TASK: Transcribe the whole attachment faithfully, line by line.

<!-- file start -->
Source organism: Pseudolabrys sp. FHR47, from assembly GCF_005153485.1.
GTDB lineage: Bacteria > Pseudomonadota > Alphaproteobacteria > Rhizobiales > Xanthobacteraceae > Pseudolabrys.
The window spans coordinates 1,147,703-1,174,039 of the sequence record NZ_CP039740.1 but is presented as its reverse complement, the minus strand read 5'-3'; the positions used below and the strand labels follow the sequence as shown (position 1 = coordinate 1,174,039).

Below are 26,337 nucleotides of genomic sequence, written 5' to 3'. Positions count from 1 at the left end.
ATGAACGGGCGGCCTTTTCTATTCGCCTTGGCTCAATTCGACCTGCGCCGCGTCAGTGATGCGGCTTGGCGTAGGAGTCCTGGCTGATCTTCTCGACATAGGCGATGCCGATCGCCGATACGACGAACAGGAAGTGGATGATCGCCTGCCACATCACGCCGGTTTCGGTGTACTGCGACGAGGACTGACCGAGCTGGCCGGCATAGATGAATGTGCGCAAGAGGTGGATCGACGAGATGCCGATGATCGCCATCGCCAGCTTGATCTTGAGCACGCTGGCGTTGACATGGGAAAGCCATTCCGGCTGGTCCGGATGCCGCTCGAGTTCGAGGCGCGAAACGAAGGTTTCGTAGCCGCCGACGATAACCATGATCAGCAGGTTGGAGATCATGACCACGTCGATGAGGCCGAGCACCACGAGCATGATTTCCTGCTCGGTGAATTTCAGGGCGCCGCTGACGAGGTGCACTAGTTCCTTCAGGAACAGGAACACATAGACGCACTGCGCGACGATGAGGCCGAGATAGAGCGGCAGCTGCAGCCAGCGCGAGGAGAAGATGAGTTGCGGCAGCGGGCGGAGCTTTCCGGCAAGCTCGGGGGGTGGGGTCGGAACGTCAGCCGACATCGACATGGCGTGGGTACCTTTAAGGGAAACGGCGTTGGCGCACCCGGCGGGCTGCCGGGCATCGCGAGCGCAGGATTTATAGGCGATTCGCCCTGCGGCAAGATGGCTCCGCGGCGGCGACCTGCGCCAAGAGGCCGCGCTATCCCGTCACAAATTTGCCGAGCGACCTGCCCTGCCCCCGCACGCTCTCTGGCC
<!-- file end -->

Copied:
Source organism: Pseudolabrys sp. FHR47, from assembly GCF_005153485.1.
GTDB lineage: Bacteria > Pseudomonadota > Alphaproteobacteria > Rhizobiales > Xanthobacteraceae > Pseudolabrys.
The window spans coordinates 1,147,703-1,174,039 of the sequence record NZ_CP039740.1 but is presented as its reverse complement, the minus strand read 5'-3'; the positions used below and the strand labels follow the sequence as shown (position 1 = coordinate 1,174,039).

Below are 26,337 nucleotides of genomic sequence, written 5' to 3'. Positions count from 1 at the left end.
ATGAACGGGCGGCCTTTTCTATTCGCCTTGGCTCAATTCGACCTGCGCCGCGTCAGTGATGCGGCTTGGCGTAGGAGTCCTGGCTGATCTTCTCGACATAGGCGATGCCGATCGCCGATACGACGAACAGGAAGTGGATGATCGCCTGCCACATCACGCCGGTTTCGGTGTACTGCGACGAGGACTGACCGAGCTGGCCGGCATAGATGAATGTGCGCAAGAGGTGGATCGACGAGATGCCGATGATCGCCATCGCCAGCTTGATCTTGAGCACGCTGGCGTTGACATGGGAAAGCCATTCCGGCTGGTCCGGATGCCGCTCGAGTTCGAGGCGCGAAACGAAGGTTTCGTAGCCGCCGACGATAACCATGATCAGCAGGTTGGAGATCATGACCACGTCGATGAGGCCGAGCACCACGAGCATGATTTCCTGCTCGGTGAATTTCAGGGCGCCGCTGACGAGGTGCACTAGTTCCTTCAGGAACAGGAACACATAGACGCACTGCGCGACGATGAGGCCGAGATAGAGCGGCAGCTGCAGCCAGCGCGAGGAGAAGATGAGTTGCGGCAGCGGGCGGAGCTTTCCGGCAAGCTCGGGGGGTGGGGTCGGAACGTCAGCCGACATCGACATGGCGTGGGTACCTTTAAGGGAAACGGCGTTGGCGCACCCGGCGGGCTGCCGGGCATCGCGAGCGCAGGATTTATAGGCGATTCGCCCTGCGGCAAGATGGCTCCGCGGCGGCGACCTGCGCCAAGAGGCCGCGCTATCCCGTCACAAATTTGCCGAGCGACCTGCCCTGCCCCCGCACGCTCTCTGGCC